Grace preps for “Messiah” performance

Dylan Polk TimesNewspapers
Members of the Morton Community Chorus practice singing George Frideric Handel's “Messiah” on Nov. 9 at Grace Church in Morton.

MORTON — Walking through the halls of Grace Church in Morton, Phil Witzig is stopped by one of the church’s congregants poking his head out of the church’s Fireside Room, eager to wish the choral director well in his upcoming performance.

“Looking forward to the show, Phil,” he says. “We never miss it.”

Indeed, for many residents, the Morton Community Chorus’ rendition of George Frideric Handel’s “Messiah,” an oratorio based on the birth, death and resurrection of Jesus.

The chorus will continue the tradition once again this year, performing the holiday staple at 3 p.m. Nov. 22 at Grace Church, 1325 E. Jefferson St. in Morton. The performance will feature four soloists: soprano Larissa Steffen, countertenor Dr. Daniel Schuetz, tenor Michael Dvorsky and bass David Govertson.

The event is free, and a free-will offering will be taken.

Witzig, who has directed the performance since 2012, calls the work “a masterpiece,” one that appeals to all age groups.

“It is the emotion of the piece. It is so full of incredible emotion. It literally spans exceptional joy with exceptional grief in the Passion section when we’re talking about the suffering Messiah,” Witzig said.

While some pieces may take time to appreciate, such is not the case with “Messiah,” Witzig said.

“If I could say some great works of art take a little listening several times to kind of fully say, ‘You know, it’s really growing on me,’ and then after a while you can say, ‘I really like that,’ but it wasn’t something that hits you right away,” Witzig said. “... You send somebody to ‘Messiah’ who has never heard it before, if they listen to the whole thing, they will come away blown away. It’s immediately likeable. It’s approachable music with great melodies.”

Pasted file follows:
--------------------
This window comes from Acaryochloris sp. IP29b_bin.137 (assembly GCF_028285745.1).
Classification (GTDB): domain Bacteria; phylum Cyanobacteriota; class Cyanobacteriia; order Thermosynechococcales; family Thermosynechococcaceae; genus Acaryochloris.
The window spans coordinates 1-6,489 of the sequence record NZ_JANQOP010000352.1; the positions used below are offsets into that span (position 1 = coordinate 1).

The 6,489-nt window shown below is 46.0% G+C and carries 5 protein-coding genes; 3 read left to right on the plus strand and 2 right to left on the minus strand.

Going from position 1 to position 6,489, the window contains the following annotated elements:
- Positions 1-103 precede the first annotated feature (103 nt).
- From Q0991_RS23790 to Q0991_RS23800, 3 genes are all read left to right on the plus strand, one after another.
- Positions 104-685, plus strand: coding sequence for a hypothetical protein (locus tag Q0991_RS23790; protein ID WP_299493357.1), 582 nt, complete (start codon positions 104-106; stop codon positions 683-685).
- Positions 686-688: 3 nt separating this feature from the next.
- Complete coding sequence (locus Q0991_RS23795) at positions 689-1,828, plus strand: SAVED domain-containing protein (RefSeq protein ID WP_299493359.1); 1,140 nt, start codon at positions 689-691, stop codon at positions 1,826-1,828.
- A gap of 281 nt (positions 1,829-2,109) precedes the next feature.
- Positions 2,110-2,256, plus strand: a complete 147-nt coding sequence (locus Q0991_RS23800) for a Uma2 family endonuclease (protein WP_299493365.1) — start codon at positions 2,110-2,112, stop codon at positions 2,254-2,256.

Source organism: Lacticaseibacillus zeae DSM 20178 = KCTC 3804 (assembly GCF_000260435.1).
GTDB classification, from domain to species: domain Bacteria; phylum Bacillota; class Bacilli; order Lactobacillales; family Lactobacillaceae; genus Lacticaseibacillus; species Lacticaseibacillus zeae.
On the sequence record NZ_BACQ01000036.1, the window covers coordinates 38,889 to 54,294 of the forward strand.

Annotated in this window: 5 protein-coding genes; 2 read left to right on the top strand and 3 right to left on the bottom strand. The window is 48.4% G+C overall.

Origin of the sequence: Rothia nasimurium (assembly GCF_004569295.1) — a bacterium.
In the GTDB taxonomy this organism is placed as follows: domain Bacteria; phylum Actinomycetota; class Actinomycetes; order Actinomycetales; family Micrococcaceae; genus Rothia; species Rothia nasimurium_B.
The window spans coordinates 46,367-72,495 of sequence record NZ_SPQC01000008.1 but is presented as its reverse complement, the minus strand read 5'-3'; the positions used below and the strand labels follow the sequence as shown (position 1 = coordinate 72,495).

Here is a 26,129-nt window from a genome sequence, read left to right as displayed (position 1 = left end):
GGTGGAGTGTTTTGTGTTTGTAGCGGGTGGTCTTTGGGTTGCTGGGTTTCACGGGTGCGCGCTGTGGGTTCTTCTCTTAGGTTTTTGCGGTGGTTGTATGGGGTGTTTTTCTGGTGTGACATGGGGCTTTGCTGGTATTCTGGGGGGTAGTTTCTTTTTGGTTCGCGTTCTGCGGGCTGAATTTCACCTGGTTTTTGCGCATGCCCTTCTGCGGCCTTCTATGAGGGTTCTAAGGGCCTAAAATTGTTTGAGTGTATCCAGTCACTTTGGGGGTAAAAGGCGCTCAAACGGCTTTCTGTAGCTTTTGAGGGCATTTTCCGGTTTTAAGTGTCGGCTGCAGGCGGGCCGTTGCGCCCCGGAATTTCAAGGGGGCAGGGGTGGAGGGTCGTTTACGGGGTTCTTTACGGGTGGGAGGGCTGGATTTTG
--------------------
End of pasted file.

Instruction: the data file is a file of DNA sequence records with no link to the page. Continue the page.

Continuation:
“Messiah,” composed by Handel in 1741, is one of the best-known choral works in the history of Western music, Witzig said.

“It’s really quite an accomplishment. He would say he felt the inspiration of God, and I would have no reason to doubt that because the piece is ... really sublime,” Witzig said. “It’s an amazing work of art.”

What makes “Messiah” so unique, Witzig said, is its faithfulness to Scripture.

“The idea of writing ‘Messiah’ is totally unique. There’s nothing like ‘Messiah’ in the whole of Western great works of art in that it is strictly Scripture,” Witzig said. “Even Johan Sebastian Bach’s great works of art such as ‘St Matthew Passion’ or the B minor Mass, they are not totally just Scripture verses. ... ‘Messiah’ is strictly Scripture verses. It’s just one Scripture verse after another.”

Morton Community Chorus President Dwayne Kunz said the chorus hopes to match — or exceed — past turnouts for the performance, which have averaged around 750-800 people.

“It’s been building the last few years,” Kunz said. “We’ve been doing this for about 60 years; it started very small, and then over the years we’ve added. It used to be just piano and organ; now we have a 20-piece orchestra along with the piano and organ.”

To Kunz and the chorus, the opportunity to kick off Morton’s Christmas season is practically a duty.

“For a lot of people, we almost have an obligation or a responsibility. We hear that quite a lot,” Kunz said. “This is the beginning of the Christmas season. It gets them in the mood and spirit of Christmas, the message and the gorgeous music of this.”